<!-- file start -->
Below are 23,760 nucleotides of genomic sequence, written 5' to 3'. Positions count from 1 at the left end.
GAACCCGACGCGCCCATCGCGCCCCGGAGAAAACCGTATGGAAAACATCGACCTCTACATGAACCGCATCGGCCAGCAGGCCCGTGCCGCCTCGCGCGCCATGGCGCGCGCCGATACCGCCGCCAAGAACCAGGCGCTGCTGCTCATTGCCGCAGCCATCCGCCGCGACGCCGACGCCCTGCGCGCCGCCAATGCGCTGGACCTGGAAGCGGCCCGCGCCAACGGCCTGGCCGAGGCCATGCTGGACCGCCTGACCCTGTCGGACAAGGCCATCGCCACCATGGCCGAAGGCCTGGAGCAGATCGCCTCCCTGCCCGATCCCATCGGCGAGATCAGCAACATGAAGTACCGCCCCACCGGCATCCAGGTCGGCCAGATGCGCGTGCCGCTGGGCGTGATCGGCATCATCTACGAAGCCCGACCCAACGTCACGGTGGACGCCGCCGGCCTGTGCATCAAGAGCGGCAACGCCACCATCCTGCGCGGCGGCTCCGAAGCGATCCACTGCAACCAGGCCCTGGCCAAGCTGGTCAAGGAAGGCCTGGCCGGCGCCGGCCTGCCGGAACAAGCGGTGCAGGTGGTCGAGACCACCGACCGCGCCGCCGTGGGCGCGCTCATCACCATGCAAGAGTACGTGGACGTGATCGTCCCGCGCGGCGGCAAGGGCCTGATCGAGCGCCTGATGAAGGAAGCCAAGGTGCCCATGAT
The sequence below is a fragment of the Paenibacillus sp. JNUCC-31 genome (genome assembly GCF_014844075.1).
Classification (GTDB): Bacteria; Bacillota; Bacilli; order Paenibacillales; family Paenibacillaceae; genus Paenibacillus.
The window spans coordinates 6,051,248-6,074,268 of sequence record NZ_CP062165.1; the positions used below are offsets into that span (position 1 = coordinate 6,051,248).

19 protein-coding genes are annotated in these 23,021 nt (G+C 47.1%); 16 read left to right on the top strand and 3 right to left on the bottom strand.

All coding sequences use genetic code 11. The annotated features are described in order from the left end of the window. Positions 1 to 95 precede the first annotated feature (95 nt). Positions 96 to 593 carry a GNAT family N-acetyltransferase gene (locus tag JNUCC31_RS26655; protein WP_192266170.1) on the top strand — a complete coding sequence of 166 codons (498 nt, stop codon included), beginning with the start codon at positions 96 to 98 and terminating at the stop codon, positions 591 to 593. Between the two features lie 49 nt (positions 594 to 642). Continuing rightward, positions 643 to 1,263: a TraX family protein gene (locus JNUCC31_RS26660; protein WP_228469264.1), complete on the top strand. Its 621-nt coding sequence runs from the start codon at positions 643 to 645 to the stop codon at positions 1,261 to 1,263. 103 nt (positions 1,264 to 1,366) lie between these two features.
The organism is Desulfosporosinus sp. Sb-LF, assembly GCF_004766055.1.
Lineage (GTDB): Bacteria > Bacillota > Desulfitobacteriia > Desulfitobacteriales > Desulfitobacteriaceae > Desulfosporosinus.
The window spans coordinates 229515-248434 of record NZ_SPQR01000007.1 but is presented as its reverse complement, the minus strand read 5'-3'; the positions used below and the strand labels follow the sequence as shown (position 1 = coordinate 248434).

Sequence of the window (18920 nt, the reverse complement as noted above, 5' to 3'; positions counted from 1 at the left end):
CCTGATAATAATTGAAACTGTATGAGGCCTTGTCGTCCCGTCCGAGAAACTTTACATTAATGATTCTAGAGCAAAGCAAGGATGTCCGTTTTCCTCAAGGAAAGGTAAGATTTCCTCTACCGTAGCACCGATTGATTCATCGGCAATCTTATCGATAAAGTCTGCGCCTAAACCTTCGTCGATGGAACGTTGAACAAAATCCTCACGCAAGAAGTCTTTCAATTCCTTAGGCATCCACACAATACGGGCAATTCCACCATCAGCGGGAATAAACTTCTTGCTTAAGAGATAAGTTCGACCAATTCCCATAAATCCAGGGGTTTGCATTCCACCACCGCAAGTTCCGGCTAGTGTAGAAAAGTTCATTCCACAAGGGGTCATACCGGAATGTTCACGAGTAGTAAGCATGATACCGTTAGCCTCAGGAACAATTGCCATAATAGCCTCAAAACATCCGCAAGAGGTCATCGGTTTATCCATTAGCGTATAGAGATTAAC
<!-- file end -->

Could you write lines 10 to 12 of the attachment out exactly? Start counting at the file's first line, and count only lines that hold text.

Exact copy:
The window spans coordinates 229515-248434 of record NZ_SPQR01000007.1 but is presented as its reverse complement, the minus strand read 5'-3'; the positions used below and the strand labels follow the sequence as shown (position 1 = coordinate 248434).

Sequence of the window (18920 nt, the reverse complement as noted above, 5' to 3'; positions counted from 1 at the left end):
CCTGATAATAATTGAAACTGTATGAGGCCTTGTCGTCCCGTCCGAGAAACTTTACATTAATGATTCTAGAGCAAAGCAAGGATGTCCGTTTTCCTCAAGGAAAGGTAAGATTTCCTCTACCGTAGCACCGATTGATTCATCGGCAATCTTATCGATAAAGTCTGCGCCTAAACCTTCGTCGATGGAACGTTGAACAAAATCCTCACGCAAGAAGTCTTTCAATTCCTTAGGCATCCACACAATACGGGCAATTCCACCATCAGCGGGAATAAACTTCTTGCTTAAGAGATAAGTTCGACCAATTCCCATAAATCCAGGGGTTTGCATTCCACCACCGCAAGTTCCGGCTAGTGTAGAAAAGTTCATTCCACAAGGGGTCATACCGGAATGTTCACGAGTAGTAAGCATGATACCGTTAGCCTCAGGAACAATTGCCATAATAGCCTCAAAACATCCGCAAGAGGTCATCGGTTTATCCATTAGCGTATAGAGATTAAC